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Medieval Names for Animals
Nature Bulletin No. 449-A   March 18, 1972
Forest Preserve District of Cook County
George W. Dunne, President
Roland F. Eisenbeis, Supt. of Conservation

The English language is a polyglot -- a confusion of several languages - - and it contains many words dating back to medieval times. Some of them are still in common use; some now have entirely different meanings; many have been forgotten; others are rarely heard but are defined, as archaic words, in the unabridged dictionaries. Recently the narrator on a television program, showing great numbers of wild beasts in Africa, used the expression: "a pride of lions".

An acquaintance remembered having seen it in "Sir Nigel", a novel about the days when knighthood was in flower, written by Sir Arthur Conan Doyle who is famous for his stories about Sherlock Holmes. Searching through a copy of that book in a public library, we found two pages which contained many ancient terms for gatherings or numbers of animals, such as: "a pride of lions", "a cete of badgers", and a "swarm" or "skulk" of foxes.

We then consulted an Oxford Dictionary -- usually the best means of tracing a word back to its origin. There, again and again, we saw references to a rare old book which we finally found in the magnificent Newberry Library; "Sports and Pastimes of the People of England", by Joseph Strutt, published in 1801. In a chapter on Hunting Terms, he wrote: "There was a peculiar kind of language invented by sportsmen of the middle ages, which it was necessary for every lover of the chase to be acquainted with". We have selected a few of those curious expressions, using his style of writing.

When beasts went together in companies, there was said to be a pride of lions; a lepe of leopards; an herd of all sorts of deer; a singular of boars; a sounder of wild swine but a dryft of tame swine; a route of wolves; a harras of horses; a rag of colts; a baren of mules; a team of oxen; a drove of kine; a flock of sheep; a tribe of goats; a sculk of foxes; a cete of badgers; a nest of rabbits; a clowder of cats and a kyndyll of young cats; a shrewdness of apes; and a labour of moles.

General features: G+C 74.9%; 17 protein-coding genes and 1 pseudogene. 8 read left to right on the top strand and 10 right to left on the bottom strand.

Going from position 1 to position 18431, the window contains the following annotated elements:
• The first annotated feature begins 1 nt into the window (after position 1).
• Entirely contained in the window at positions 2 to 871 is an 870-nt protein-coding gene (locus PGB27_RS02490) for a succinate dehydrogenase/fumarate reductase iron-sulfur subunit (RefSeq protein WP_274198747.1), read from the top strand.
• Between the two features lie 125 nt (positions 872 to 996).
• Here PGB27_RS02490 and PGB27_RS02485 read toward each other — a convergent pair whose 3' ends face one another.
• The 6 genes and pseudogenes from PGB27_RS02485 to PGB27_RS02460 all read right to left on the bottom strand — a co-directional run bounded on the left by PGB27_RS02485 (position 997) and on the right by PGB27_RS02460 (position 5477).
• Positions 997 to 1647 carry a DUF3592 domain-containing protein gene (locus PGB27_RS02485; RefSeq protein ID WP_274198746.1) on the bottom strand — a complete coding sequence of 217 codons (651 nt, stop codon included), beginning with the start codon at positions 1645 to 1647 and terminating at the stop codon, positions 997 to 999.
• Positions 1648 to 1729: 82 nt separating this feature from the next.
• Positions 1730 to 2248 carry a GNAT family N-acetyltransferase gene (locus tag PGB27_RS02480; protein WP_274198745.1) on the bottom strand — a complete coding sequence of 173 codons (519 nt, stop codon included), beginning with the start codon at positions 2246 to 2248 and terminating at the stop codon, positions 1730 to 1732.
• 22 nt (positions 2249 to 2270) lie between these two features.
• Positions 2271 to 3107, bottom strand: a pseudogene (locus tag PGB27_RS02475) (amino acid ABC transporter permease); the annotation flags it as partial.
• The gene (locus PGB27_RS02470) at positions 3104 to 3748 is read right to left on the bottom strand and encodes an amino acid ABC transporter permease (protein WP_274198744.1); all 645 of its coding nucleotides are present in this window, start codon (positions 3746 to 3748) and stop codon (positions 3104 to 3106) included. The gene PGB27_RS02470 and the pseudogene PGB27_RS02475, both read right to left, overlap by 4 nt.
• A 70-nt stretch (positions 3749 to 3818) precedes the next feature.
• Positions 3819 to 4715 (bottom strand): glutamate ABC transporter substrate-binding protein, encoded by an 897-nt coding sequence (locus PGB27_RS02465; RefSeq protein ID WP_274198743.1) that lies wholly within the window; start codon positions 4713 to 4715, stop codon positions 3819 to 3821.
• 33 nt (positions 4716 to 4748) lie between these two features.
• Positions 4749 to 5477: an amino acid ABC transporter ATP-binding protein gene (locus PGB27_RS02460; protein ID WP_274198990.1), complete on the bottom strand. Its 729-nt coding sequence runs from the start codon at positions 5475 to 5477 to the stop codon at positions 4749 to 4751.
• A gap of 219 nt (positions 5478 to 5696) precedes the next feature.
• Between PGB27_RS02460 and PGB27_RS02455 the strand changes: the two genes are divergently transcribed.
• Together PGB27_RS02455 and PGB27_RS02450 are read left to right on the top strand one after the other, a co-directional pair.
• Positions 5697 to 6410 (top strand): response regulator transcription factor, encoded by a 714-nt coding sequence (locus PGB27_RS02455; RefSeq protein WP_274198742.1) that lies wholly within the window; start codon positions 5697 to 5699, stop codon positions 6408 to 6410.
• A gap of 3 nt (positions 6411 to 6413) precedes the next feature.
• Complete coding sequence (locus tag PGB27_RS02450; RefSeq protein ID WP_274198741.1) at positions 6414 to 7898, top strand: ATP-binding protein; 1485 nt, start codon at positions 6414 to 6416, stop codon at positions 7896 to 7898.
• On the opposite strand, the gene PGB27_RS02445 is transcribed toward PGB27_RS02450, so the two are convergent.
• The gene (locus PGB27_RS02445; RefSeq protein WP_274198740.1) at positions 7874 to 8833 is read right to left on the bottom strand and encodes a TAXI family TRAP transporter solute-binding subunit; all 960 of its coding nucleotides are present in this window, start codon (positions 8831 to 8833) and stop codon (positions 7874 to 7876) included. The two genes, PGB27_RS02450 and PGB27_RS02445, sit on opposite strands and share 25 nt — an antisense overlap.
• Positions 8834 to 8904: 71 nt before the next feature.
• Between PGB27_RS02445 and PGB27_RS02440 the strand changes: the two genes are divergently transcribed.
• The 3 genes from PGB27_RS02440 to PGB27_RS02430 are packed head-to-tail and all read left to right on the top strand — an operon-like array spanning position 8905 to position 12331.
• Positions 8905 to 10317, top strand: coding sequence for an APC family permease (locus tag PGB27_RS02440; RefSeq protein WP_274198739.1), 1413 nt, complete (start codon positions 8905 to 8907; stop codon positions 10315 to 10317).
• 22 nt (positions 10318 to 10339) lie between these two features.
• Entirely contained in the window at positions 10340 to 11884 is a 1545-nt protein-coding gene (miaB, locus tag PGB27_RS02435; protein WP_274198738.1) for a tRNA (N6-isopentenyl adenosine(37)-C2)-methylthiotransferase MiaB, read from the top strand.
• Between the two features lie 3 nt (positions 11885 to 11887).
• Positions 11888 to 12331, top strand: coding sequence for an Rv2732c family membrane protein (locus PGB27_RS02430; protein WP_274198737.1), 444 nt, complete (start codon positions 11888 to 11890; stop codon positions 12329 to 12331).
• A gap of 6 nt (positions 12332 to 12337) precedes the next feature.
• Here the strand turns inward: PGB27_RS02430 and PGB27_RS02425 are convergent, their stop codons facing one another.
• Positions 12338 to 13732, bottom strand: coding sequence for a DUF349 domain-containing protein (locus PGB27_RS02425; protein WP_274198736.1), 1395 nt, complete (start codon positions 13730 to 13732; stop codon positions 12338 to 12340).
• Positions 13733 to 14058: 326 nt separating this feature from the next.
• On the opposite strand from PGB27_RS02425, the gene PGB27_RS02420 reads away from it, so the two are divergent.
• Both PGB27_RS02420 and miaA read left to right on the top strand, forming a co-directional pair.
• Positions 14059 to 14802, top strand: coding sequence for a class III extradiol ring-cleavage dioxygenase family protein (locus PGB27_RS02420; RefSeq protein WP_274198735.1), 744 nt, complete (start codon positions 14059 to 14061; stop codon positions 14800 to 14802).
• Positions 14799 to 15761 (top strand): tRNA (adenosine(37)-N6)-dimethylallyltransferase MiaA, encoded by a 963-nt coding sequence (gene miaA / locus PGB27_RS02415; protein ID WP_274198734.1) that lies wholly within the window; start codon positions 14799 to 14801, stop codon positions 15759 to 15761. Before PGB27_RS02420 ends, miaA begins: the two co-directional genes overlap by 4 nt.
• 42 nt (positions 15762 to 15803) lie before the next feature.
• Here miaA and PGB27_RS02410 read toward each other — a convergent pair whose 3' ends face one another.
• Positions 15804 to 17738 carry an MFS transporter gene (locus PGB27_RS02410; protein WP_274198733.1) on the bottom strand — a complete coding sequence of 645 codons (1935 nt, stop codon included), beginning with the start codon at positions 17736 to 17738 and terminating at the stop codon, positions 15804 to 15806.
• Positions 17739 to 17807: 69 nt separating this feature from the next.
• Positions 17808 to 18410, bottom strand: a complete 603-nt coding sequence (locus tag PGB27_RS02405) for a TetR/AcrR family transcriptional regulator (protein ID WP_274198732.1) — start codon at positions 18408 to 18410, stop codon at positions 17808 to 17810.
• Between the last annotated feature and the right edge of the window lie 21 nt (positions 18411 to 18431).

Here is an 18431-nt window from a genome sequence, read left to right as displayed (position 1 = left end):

Two greyhounds were called a brace and three a leash, but two spaniels were called a couple. We have also a mute of hounds for a number, a litter of whelps, and a cowardice of curs.

In the ancient sport of falconry, or hunting with trained hawks, there were other curious terms; a sege of herons or of bitterns; a herd of swans or of cranes; a spring of teels; a covert of cootes; a gaggle of geese, a badelynge of ducks; a muster of peacocks; a nye of pheasants; a bevy of quails; a covey of partridges; a congregation of plovers; a flight of doves; a walk of snipes; a murmuration of starlings; a host of sparrows; a watch of nightingales; and a charm of goldfinches.

There were many others -- such as a gam of whales, a dule of turtles a caste of bread -- and some very curious ones used for groups of people; a skulk of thieves, a stalk of foresters, a blast of hunters, a temperance of cooks, a wandering of tinkers, a blush of boys, a bevy of ladies, a gagle of women, and a nonpatience of wives.

Some of these medieval nouns may be found in Shakespeare's writings. Some are quite familiar but are used much differently nowadays in our common speech. Others are heard, in this country, only in the dialects of mountaineers in our Appalachian districts. Apparently the English language is changing all the time.

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